Geely set to launch SUV in the UK within two years
Chinese car maker Geely will launch a European designed, Chinese built SUV model in 2017
Geely, the Chinese car maker that owns Volvo and London Taxi Company, plans to launch its first car in Europe in 2018, according to design boss Peter Horbury.
Brit Horbury heads a team of 350 designers working out of Geely design studios in Gothenburg, Shanghai, Barcelona and Los Angeles, and the first fruits of their work to go on sale in Europe will be a Sweden-designed SUV.
“Geely cars in Europe are not far away at all,” said Horbury, “I would say within the next two years. And the cars that first come to the UK are the cars that are being designed in Gothenburg right now. “The first car will be an SUV and it will be on a platform that we’ve shown before.”
Geely is sharing the development of a new small car platform with Volvo – the new Compact Modular Architecture (CMA) will also underpin a new small Volvo SUV, the XC40, as well as replacements for the S and V40 models. The new Geelys are also likely to feature a range of modular three-cylinder engines, based on the new range of Volvo 2.0-litre units.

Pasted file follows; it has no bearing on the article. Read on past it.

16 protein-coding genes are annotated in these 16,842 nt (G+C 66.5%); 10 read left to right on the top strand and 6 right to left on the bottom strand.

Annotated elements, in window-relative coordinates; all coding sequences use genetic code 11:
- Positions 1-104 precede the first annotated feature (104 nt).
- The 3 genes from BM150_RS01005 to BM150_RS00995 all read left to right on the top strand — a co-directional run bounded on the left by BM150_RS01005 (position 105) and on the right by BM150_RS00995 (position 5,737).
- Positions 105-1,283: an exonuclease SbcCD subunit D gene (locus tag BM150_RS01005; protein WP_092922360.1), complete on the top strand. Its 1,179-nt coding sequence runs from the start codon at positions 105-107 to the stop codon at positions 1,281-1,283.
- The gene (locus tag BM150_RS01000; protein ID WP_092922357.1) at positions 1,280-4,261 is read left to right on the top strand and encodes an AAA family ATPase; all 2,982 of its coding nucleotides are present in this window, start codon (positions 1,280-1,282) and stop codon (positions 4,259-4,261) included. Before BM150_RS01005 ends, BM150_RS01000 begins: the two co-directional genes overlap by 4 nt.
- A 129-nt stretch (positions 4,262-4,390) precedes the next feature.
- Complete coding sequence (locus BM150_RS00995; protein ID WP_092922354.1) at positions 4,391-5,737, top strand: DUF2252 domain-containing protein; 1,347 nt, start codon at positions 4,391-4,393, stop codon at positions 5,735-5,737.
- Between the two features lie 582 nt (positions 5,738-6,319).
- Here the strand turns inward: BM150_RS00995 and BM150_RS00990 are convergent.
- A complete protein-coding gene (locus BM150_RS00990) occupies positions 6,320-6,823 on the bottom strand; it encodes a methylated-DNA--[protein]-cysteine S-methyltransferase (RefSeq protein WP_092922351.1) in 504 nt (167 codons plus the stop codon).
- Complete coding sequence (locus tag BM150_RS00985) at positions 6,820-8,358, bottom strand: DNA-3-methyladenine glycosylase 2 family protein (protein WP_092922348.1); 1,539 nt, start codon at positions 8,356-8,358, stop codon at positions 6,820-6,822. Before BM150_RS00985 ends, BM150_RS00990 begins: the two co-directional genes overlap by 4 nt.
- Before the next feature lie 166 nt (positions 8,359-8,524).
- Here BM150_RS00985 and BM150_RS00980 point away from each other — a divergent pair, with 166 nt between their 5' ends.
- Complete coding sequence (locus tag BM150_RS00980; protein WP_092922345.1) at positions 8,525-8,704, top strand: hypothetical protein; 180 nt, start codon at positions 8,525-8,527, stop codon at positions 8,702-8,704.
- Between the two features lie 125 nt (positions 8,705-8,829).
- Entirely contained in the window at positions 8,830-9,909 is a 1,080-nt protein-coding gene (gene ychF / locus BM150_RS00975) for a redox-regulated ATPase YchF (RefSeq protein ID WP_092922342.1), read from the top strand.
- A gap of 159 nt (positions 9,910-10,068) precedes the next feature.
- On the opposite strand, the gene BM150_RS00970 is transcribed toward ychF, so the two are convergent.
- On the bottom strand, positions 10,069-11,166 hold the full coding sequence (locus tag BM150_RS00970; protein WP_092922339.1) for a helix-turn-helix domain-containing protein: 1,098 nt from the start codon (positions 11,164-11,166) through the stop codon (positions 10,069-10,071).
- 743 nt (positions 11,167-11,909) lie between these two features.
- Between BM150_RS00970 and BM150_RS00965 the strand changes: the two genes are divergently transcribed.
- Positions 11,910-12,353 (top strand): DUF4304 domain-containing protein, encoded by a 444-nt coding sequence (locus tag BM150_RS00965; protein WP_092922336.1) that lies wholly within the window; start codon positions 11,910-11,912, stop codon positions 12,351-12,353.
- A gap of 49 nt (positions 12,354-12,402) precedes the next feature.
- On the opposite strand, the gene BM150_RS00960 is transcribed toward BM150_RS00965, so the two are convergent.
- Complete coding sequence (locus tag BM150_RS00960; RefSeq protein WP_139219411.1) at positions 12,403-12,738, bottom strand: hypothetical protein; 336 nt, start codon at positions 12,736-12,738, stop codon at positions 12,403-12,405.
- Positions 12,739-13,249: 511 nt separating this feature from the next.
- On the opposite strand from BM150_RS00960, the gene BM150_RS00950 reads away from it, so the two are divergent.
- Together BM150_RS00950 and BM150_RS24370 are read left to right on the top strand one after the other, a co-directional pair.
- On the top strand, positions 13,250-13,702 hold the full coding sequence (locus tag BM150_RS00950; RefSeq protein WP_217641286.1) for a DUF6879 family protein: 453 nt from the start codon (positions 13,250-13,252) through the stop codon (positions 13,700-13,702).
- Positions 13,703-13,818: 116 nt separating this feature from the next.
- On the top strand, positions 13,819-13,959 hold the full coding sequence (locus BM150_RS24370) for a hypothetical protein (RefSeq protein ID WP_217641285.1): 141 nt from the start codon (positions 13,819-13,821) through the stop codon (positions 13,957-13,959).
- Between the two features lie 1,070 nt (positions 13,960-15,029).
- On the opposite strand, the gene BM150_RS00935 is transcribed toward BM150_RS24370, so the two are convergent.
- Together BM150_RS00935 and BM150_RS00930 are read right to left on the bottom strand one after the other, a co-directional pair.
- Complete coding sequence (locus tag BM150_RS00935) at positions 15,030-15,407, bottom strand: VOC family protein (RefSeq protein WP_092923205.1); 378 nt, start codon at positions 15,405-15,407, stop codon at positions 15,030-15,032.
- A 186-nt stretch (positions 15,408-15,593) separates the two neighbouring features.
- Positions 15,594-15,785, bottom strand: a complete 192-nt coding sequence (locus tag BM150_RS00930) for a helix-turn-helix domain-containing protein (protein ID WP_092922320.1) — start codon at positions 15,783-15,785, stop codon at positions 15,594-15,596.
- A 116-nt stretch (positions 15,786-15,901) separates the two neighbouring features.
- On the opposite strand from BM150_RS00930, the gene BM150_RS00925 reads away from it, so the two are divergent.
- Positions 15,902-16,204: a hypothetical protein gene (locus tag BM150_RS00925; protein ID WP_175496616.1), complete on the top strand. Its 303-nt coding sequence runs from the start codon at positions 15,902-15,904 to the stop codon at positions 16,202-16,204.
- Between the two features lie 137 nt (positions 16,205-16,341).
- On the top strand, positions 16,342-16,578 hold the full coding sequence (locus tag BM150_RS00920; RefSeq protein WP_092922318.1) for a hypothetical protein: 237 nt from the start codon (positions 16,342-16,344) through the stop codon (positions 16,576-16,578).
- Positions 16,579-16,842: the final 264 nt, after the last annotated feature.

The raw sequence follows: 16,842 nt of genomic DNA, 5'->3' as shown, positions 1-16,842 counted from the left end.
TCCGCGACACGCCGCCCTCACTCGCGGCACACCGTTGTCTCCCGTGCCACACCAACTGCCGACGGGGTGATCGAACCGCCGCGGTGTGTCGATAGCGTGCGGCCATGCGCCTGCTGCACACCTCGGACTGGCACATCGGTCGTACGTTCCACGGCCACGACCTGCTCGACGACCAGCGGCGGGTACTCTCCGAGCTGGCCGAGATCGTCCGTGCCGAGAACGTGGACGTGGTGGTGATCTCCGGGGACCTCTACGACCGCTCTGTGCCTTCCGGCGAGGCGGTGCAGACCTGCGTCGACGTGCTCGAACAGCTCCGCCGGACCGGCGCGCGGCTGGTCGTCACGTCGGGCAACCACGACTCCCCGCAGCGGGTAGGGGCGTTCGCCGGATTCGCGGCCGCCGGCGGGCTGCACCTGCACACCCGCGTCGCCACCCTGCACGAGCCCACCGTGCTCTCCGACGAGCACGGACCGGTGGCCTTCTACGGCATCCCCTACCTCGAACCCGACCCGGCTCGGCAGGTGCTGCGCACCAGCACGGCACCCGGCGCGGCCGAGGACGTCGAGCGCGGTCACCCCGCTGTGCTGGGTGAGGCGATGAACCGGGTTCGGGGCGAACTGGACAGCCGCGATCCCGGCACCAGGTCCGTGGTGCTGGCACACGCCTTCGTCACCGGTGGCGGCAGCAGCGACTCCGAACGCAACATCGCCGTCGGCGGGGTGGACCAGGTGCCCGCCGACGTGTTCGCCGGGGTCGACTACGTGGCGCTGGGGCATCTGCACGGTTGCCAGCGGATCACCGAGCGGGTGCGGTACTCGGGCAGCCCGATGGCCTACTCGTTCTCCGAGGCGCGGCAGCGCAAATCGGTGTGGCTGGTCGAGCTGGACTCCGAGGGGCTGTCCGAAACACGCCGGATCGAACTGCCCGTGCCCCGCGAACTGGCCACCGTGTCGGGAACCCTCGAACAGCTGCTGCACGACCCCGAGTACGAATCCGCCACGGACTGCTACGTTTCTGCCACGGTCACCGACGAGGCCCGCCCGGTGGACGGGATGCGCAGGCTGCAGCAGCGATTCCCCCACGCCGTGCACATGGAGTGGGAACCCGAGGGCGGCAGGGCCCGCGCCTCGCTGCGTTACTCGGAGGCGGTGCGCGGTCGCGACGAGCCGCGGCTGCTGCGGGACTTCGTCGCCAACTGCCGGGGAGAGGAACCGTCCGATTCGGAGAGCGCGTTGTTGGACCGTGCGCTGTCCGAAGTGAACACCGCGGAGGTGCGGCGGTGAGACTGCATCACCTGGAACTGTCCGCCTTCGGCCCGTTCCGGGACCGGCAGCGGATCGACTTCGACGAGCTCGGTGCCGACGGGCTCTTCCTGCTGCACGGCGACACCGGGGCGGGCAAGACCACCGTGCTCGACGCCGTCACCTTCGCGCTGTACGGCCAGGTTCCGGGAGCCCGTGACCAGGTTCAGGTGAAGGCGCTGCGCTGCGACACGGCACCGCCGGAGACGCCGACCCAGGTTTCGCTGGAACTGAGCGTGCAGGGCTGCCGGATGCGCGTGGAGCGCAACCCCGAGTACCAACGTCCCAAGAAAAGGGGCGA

Geely unveiled the Emgrand GS SUV at the Beijing show, a car that instantly wouldn’t look out of place on UK roads, impressing with its style and interior quality. And although the aim of the look of the new SUV is set to be international, it will still use design features that reflect Chinese culture.
Horbury showed us how the grille on the GS reflects the ripples from a pebble dropping into a pond, while the intricate design of the speaker grilles also had Chinese design. Even some of the chrome edging in the cabin is meant to reflect an unequal line being drawn with a Chinese brush rather than the linear line created by a marker. European models are set to feature a unique feather-like lighting signature when they go on sale, too.
Horbury has transformed Geely’s design facility in the past four years from a team of just four to 350 people of multiple nationalities around the world. “We’ve taken design seriously,” said Horbury, “We’ve brought in some really serious, experienced people from around the world and matched them with some real hot-shot Chinese graduates. So we’ve got that mix of real expertise to help the young Chinese get their fantastic ideas into a producible way.”
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